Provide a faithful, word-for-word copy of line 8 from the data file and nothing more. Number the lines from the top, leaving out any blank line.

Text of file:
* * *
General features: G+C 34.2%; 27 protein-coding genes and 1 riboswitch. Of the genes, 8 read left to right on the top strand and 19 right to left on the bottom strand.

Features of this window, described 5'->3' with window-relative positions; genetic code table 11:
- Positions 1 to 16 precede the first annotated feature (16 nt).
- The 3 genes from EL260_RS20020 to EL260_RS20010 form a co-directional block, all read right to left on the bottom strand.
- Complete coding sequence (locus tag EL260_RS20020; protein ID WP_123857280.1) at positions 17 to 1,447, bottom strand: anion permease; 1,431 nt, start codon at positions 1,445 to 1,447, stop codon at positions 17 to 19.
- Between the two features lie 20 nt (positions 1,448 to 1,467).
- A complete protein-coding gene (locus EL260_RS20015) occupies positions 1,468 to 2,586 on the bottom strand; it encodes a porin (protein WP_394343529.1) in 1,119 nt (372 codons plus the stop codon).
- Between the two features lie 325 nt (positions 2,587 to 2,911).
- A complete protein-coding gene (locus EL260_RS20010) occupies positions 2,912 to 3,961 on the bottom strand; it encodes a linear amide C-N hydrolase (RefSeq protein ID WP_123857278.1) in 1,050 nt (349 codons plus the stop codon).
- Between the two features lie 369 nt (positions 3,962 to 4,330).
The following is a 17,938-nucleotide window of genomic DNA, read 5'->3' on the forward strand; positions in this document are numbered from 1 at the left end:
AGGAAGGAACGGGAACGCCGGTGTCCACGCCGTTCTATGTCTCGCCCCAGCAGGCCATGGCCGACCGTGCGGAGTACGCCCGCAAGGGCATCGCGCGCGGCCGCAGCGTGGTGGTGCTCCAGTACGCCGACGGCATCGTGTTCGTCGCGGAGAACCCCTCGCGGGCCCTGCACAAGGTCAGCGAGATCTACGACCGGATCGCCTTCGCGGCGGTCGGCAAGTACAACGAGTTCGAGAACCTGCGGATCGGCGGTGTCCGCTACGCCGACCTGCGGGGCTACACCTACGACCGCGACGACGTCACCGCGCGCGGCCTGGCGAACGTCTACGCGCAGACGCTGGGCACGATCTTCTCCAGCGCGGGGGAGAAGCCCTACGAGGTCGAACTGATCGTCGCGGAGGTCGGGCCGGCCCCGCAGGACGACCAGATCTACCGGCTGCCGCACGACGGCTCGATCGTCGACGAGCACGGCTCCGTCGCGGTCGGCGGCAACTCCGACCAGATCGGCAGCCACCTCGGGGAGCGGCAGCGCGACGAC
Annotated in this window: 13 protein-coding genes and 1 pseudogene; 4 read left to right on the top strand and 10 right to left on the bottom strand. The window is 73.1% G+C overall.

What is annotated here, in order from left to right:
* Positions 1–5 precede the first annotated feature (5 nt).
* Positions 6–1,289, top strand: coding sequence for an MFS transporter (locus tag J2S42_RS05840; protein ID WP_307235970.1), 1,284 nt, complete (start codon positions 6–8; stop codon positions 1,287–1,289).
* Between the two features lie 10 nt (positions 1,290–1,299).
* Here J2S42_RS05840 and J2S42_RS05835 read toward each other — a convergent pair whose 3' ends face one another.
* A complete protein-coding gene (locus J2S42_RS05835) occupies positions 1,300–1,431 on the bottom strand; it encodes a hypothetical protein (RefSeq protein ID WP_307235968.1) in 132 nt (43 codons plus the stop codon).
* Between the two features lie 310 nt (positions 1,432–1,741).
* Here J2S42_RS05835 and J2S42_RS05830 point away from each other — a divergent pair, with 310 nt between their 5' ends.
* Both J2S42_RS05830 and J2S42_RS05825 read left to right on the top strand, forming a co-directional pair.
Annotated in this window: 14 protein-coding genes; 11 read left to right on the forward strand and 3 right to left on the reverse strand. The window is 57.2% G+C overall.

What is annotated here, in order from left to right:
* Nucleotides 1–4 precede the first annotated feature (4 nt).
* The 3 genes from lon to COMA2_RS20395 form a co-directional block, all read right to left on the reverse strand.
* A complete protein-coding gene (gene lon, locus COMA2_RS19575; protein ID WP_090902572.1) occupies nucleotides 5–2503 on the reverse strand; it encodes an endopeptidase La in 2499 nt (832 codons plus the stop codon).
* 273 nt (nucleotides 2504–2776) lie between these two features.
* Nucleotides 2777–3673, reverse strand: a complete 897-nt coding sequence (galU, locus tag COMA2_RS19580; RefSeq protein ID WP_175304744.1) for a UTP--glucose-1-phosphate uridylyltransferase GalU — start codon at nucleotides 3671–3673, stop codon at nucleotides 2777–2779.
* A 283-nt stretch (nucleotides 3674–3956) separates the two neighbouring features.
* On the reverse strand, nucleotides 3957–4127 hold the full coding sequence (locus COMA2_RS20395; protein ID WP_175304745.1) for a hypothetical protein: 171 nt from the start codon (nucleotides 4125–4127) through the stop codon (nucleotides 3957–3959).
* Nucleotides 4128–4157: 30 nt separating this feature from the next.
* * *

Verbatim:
- Between the two features lie 325 nt (positions 2,587 to 2,911).